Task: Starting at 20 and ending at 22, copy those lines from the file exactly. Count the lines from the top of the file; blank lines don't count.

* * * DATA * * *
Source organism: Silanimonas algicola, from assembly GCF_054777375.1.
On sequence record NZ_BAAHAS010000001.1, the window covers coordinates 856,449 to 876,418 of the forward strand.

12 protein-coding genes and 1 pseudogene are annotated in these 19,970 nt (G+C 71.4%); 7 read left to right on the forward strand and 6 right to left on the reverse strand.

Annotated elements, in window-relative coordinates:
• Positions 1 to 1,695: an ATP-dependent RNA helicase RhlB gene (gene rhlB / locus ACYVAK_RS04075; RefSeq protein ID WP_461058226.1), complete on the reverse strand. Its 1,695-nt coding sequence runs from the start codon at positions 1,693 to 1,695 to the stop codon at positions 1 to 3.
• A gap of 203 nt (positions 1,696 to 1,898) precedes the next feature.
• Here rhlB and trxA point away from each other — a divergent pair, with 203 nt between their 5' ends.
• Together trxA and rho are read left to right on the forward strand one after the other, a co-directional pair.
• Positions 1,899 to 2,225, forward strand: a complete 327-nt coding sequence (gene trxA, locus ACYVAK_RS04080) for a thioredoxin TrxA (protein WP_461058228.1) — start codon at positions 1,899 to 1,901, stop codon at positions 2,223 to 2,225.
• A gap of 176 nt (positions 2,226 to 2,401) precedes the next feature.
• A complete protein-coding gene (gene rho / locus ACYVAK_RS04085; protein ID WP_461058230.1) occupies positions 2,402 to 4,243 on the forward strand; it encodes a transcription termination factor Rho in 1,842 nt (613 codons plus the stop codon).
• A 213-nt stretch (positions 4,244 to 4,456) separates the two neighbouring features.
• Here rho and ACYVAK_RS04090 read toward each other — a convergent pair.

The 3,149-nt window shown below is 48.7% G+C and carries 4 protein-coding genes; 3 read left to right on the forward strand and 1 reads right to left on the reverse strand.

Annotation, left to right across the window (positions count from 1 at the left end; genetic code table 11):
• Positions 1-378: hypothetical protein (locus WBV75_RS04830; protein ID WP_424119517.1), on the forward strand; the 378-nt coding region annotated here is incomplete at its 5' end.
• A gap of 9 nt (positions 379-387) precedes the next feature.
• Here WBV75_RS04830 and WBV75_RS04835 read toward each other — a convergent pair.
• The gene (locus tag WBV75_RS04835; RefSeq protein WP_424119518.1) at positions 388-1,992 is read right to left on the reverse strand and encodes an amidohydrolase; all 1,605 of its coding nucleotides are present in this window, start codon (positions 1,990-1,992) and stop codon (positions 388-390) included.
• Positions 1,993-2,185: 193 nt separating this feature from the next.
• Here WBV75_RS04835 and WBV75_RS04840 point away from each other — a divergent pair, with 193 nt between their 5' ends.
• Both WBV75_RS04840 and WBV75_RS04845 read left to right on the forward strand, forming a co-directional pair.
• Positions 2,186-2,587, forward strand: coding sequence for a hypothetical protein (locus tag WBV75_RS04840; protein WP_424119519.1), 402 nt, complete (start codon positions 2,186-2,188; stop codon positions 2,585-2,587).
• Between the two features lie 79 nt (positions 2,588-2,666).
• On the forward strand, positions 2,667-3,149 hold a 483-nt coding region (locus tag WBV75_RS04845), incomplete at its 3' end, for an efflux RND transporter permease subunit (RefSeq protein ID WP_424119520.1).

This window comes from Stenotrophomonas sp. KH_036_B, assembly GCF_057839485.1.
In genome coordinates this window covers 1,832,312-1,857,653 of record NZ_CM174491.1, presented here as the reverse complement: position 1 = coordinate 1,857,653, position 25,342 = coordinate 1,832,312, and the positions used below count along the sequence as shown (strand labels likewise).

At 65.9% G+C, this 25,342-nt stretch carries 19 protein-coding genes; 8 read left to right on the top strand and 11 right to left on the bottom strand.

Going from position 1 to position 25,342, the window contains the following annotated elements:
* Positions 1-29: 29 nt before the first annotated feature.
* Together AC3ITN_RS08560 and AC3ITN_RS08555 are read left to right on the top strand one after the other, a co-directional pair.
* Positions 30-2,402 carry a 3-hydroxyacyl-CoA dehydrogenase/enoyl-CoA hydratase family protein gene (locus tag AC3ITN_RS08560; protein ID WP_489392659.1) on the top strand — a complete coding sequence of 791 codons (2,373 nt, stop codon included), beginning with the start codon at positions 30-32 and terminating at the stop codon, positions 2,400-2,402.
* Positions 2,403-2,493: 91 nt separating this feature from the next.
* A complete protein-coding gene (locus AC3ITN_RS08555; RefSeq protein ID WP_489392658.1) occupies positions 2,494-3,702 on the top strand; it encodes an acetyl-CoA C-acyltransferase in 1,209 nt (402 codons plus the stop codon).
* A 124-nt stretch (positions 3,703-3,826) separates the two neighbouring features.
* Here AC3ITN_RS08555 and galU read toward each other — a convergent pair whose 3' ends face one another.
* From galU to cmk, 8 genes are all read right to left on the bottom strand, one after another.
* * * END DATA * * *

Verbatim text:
• Positions 1,993-2,185: 193 nt separating this feature from the next.
• Here WBV75_RS04835 and WBV75_RS04840 point away from each other — a divergent pair, with 193 nt between their 5' ends.
• Both WBV75_RS04840 and WBV75_RS04845 read left to right on the forward strand, forming a co-directional pair.